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Mekong dam threatens Cambodia’s food security, expert says

Mekong dam threatens Cambodia’s food security, expert says

The Tonle Sap is recognised as a major source of protein food for the Cambodian population and is potentially threatened by Mekong dams.

AN ecological economics expert who wrote his doctoral dissertation on the Tonle Sap fisheries says that if the proposed Xayaburi Dam project in Laos is not stopped, Cambodia’s food security will be threatened.

“If the dam in Laos is built – it sets the precedent for a cascade of other main-stream Mekong dams,” said ecologist Taber Hand, who was praised for his expertise by a global environmental NGO called Conservational International.

Hand studied the ecological and economic dynamics of the Tonle Sap fisheries during the 1990s through the University of Maryland’s Institute for Ecological Economics and found that “food security” was much more fragile than people realised around the Tonle Sap lake and river that joins with the Mekong at Phnom Penh.  

Hand says scientists agree that the proposed dam will hurt fishing in Cambodia.

“The consensus among the scientific community is that it will have a significantly deleterious effect on the fisheries of the Mekong and the Tonle Sap. It is in the highest interest of Cambodia and its leadership to preserve the processes that produce this incredible source of protein and fatty acids – and this fish production is free,” Hand said.

“If the construction of this dam is not stopped, it will likely move us farther into food insecurity as we are right on the edge of it, amongst a large regional population.”

Hand said the Mekong Commission dates back to1957 and is the oldest trans-boundary river commission in the world. Originally each signatory country had veto power over dam projects. But, according to the new Mekong Agreement of 1995, the signatory countries do not have veto power over each other, Hand said.

“If the Xayaburi Dam goes ahead, the Mekong Commission becomes irrelevant,” he said. “Donor countries will fade away from paying for science-based information and planning that is willfully ignored.”

According to the results of Hand’s research, fewer fish are coming out of the Tonle Sap today than 10 or 20 years ago because of what he calls “total fishing effort”, which describes the intensity of fishing tools that are used.

“Today everywhere in the Tonle Sap we have 500 metre long nylon nets of very fine mesh enabling people to capture absolutely everything – including the fingerlings and even some larvae. The big fish are caught very easily – so they are the first to go – and so on down the food chain to the smaller, faster reproducing fish. The Tonle Sap has economically lost a number of fish species, like the silver barb fish, that were historically significant parts of the total catch,” he said.

The heavy fishing results in less available fish per person because about 40 percent of Cambodia’s protein has traditionally come from the Tonle Sap, according to Hand.

“Moreover, what’s not discussed at all is that the nutritionally essential omega-3 fatty acids also come from these fish, largely in the form of oils. Cambodians have always had a high protein, high carbohydrate diet, but one that is particularly very lean in fat. Oil-based fish fats are prerequisites for human nutrition in Cambodia and all the more so for pregnant women, babies and young children.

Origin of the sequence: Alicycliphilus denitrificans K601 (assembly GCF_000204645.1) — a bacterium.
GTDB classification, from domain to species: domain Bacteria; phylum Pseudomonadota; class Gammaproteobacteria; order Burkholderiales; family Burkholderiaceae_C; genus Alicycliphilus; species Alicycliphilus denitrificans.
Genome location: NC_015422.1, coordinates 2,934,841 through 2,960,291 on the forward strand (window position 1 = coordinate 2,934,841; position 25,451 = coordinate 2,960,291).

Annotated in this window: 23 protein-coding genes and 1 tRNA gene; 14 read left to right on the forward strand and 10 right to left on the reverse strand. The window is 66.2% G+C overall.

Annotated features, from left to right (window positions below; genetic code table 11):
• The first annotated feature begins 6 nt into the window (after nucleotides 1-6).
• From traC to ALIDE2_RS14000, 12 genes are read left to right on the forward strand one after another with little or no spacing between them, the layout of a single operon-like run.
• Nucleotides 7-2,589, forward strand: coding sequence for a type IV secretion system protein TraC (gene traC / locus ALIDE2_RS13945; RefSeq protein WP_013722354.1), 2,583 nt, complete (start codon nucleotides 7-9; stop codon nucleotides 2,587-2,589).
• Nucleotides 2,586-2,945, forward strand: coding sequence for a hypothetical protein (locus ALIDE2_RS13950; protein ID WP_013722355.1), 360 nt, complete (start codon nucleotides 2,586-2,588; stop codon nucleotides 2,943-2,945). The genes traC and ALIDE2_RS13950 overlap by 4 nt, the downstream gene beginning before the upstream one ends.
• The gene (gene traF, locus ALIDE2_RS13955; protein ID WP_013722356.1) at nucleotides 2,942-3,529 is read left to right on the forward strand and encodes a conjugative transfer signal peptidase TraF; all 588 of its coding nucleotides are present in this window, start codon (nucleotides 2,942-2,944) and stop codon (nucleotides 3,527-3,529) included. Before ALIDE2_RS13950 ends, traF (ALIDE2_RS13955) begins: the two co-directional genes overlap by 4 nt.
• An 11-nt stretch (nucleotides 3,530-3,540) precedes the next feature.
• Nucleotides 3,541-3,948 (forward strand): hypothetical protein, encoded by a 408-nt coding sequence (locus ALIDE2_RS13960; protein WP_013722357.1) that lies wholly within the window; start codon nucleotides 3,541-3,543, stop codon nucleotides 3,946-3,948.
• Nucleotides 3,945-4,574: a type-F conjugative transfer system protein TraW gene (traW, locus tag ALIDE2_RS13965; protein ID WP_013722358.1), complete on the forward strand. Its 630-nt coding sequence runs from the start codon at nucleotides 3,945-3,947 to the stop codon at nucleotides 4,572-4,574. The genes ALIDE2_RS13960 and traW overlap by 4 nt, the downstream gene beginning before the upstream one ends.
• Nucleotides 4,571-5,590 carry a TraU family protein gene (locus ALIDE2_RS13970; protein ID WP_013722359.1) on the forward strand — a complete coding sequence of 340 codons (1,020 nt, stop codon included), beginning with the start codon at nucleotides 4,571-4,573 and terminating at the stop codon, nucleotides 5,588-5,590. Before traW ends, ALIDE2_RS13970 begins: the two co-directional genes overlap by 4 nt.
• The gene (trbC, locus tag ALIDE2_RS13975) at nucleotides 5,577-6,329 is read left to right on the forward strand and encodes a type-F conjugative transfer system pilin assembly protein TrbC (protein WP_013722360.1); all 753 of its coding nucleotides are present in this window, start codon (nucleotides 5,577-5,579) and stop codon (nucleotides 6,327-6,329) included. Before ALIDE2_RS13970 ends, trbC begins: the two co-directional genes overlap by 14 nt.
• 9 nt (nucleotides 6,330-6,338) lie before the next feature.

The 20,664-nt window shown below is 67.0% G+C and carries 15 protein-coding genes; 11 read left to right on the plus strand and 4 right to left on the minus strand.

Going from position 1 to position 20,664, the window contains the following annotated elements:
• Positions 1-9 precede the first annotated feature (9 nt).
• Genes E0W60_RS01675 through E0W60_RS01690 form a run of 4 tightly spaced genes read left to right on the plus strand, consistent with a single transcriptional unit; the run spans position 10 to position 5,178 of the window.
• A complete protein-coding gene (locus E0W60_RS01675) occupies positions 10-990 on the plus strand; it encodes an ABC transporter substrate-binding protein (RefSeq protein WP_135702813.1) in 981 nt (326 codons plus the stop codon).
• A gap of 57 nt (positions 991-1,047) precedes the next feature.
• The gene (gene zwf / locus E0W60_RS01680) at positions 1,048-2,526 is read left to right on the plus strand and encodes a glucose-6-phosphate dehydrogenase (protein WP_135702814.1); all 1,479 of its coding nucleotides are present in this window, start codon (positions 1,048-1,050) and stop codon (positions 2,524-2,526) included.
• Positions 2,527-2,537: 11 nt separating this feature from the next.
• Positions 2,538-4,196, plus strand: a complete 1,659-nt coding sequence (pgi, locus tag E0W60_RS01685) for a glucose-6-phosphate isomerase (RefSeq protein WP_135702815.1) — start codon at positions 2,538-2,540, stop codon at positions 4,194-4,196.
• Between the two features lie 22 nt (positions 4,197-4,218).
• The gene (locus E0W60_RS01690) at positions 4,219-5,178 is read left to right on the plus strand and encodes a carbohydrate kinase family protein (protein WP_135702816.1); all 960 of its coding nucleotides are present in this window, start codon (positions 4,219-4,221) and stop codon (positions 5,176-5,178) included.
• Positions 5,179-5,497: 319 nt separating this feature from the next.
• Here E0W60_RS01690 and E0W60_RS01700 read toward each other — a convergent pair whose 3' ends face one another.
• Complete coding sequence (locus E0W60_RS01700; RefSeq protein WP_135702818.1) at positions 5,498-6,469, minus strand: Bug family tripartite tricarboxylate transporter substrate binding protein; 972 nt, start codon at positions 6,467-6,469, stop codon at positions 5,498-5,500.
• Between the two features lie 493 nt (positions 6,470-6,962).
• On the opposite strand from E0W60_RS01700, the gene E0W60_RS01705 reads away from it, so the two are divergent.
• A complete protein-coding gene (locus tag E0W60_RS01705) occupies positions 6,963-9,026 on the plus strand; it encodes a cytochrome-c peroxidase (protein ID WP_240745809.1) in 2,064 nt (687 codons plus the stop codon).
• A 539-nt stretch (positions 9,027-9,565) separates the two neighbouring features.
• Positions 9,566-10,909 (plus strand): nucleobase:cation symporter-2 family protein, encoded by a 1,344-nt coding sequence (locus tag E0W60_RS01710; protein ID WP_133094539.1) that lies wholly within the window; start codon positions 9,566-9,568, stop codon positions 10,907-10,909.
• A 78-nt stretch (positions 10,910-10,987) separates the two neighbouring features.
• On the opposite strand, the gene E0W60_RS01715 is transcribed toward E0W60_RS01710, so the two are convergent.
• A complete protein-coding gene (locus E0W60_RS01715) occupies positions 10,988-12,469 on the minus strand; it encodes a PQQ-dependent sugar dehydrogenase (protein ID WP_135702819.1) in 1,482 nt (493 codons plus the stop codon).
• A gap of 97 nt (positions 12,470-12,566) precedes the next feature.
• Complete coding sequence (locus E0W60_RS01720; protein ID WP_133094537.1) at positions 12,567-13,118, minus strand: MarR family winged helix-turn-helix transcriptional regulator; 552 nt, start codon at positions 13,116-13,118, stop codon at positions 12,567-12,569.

“With too little omega-3 fats, children have neuro-motor coordination problems, are intellectually impaired and have reduced immunological responses. But now with less fish there are less fats,” he said.

Cambodians consume far less fat than their neighbours, according to Hand – about 2.2 grams per person per day in the 1990s, compared with 35 to 41 grams per day in Thailand or Vietnam.

“The only place people here get the omega-3 fats they need is from eating fish.”

In addition to the threats of dam construction on the Mekong, there are about 20 tributaries to the Tonle Sap that have been very important for fish migration and what is called “dry season habitat” in the deep river pools. These tributaries face being dammed for irrigation in some cases as well as being over-fished and being polluted from agricultural fertilisers and pesticides.

“All dams change the hydrology and the sediment transport,” Hand said.

Luckily, some of the deep pools in the Tonle Sap’s tributaries are regarded as sacred by Khmer people.

During his studies, Hand found that food security was much more fragile in areas outside the fishing lots around the Tonle Sap Lake than was widely realised.

Fish from Tonle Sap Lake provide millions of rural people with 90 percent of the essential protein in their diet – this in Cambodia, which has one of the lowest fat per-capita in the world.

“The value of oil-based fish fats to the welfare of Cambodian health is under-recognised, under-studied and a critical economically free resource from the Mekong-Tonle Sap system,” Hand said.

“It is time for the Lower Mekong Basin countries to cooperate and think of themselves as sophisticated world citizens. In this highly dangerous game of political challenge and Asian face-saving, Laos may end-up as the ‘world’s poster-child’ for how not to be an international river basin player.”


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